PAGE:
Landlord Knowledge - Home of the Savvy Buy to Let Property Investor

Government delays lead to ‘landlord churn’ and ‘cost of renting crisis’

As the Renters (Reform) Bill gradually advances through Parliament, the UK faces a deepening “cost of renting crisis” with significant increases in rental prices, according to the latest HomeLet Rental Index.

Continuous Rise in Rental Prices
The HomeLet Rental Index has recorded a 1.6% increase in UK rents this month, marking the fourth consecutive monthly rise. Particularly stark is the situation in London, where rental prices have surged by 3.1% in just one month, translating to an additional £65 per calendar month compared to March. Across the nation, the average UK tenant is now paying an extra £21 per month.

Impact on Tenant Finances
The increasing rental costs mean that UK renters are now spending a significant portion of their income on rent, with the national average reaching 33.3%. In London, the figure is even more pronounced, with renters dedicating nearly two-fifths (39.1%) of their income to rent. Despite predictions of decreasing inflation from the Bank of England, the rental sector continues to see escalating costs, with an overall annual increase of 7.9%, and a staggering 35.8% rise since January 2020.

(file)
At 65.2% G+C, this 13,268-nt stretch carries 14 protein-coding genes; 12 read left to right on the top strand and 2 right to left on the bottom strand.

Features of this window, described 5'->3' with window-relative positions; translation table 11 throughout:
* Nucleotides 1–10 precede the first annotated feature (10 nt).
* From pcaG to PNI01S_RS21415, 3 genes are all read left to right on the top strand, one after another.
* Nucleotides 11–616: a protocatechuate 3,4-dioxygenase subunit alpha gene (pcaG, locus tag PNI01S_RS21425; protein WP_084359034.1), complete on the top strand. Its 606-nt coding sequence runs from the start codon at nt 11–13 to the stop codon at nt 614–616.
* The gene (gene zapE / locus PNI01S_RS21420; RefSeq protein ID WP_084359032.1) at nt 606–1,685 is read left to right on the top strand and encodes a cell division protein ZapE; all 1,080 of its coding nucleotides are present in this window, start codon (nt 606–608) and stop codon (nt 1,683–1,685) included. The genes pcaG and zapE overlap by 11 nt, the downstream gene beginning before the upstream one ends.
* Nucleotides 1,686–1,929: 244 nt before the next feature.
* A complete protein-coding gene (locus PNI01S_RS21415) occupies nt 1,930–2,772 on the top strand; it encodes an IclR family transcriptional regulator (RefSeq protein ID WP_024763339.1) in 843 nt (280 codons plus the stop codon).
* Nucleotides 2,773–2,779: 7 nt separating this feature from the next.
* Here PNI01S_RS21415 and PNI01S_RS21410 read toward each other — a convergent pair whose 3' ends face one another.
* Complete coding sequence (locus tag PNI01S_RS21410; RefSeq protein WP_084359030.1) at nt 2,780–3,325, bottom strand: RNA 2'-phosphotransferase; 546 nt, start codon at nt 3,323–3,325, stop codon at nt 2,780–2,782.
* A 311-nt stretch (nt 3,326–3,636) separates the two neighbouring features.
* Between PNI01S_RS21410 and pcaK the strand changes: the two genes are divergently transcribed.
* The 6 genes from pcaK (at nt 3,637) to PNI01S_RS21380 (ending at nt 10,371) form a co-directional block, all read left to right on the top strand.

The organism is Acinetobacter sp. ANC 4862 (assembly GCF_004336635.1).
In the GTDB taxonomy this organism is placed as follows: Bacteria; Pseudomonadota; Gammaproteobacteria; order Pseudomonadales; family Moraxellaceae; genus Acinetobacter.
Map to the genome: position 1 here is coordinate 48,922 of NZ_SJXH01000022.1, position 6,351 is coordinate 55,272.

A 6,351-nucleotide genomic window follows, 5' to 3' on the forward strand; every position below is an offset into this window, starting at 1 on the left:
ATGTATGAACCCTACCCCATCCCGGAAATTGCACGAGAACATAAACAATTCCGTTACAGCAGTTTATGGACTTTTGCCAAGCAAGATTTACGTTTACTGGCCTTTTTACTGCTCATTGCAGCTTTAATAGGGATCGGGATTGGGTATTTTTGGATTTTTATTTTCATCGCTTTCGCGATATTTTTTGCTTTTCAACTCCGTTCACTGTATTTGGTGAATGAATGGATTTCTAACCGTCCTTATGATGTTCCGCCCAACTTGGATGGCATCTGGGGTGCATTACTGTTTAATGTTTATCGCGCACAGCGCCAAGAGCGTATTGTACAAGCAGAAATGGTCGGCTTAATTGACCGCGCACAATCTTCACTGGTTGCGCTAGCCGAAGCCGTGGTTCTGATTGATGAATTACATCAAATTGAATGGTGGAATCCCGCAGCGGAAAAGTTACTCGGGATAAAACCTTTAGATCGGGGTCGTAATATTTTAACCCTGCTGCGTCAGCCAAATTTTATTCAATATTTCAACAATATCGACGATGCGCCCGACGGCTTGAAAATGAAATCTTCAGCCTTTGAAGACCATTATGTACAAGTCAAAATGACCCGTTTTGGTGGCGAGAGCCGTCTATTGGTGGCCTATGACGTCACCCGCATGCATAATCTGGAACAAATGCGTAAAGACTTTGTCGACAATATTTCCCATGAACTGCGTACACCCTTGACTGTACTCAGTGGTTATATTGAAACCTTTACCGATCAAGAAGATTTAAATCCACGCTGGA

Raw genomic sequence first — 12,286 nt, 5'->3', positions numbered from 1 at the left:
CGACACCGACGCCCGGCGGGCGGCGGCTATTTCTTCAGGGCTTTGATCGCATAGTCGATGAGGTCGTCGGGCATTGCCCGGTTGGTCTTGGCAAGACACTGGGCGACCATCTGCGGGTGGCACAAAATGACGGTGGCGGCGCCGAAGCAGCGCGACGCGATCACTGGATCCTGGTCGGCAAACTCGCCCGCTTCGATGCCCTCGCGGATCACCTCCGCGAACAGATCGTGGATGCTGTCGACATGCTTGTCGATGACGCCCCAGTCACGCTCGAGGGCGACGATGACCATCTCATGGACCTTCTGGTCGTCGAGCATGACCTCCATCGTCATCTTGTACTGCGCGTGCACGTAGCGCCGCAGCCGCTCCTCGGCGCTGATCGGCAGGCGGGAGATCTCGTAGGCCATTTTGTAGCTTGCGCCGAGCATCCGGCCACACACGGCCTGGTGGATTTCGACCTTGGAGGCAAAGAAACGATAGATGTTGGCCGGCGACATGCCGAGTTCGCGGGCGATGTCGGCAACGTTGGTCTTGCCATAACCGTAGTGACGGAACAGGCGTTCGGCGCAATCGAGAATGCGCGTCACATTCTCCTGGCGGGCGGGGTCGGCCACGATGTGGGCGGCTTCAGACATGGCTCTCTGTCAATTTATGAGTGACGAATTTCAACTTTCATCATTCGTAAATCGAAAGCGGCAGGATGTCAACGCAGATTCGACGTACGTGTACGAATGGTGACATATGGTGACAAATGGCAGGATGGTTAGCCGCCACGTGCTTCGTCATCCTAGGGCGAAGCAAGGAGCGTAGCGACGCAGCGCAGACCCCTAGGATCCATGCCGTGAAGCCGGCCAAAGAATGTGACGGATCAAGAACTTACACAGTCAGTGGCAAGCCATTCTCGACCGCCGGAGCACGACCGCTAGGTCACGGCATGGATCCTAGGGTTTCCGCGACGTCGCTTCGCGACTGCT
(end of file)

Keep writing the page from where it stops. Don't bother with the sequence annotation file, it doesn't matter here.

Calls for Government Action Amid Legislative Delays
Andy Halstead, CEO of HomeLet and Let Alliance, emphasised the severity of the situation: “A trajectory like this could see rental prices increase by almost 20% over the next 12 months, which would be the equivalent of over £250 more being paid out each month by the average UK tenant.” Halstead urged the government to act swiftly to provide both landlords and tenants with much-needed clarity as the Renters (Reform) Bill moves slowly through the legislative process. He highlighted the adverse effects of this delay, noting that “uncertainty and delays to important legislation like the Renters (Reform) Bill create uncertainty, leading to landlord churn and market volatility.”

As the bill recently passed its third reading in the House of Commons and entered the House of Lords, the private rented sector remains in limbo. The anticipated abolition of “no fault” evictions, or Section 21 notices, is a crucial aspect of the bill that many hope will stabilise the market. However, the prolonged legislative process and the resulting uncertainty continue to disrupt the market dynamics, pushing rental prices higher and constraining the available rental stock.

The situation underscores the urgent need for effective legislative action to address the challenges facing both landlords and tenants in the UK’s rapidly evolving rental market.